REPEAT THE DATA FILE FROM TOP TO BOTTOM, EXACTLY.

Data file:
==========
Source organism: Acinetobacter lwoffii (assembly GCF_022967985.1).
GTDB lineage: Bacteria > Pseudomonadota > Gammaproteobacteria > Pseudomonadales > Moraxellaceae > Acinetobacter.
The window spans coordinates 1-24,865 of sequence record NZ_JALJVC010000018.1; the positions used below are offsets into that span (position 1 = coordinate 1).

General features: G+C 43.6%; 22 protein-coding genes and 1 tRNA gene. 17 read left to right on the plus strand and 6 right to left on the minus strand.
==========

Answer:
Source organism: Acinetobacter lwoffii (assembly GCF_022967985.1).
GTDB lineage: Bacteria > Pseudomonadota > Gammaproteobacteria > Pseudomonadales > Moraxellaceae > Acinetobacter.
The window spans coordinates 1-24,865 of sequence record NZ_JALJVC010000018.1; the positions used below are offsets into that span (position 1 = coordinate 1).

General features: G+C 43.6%; 22 protein-coding genes and 1 tRNA gene. 17 read left to right on the plus strand and 6 right to left on the minus strand.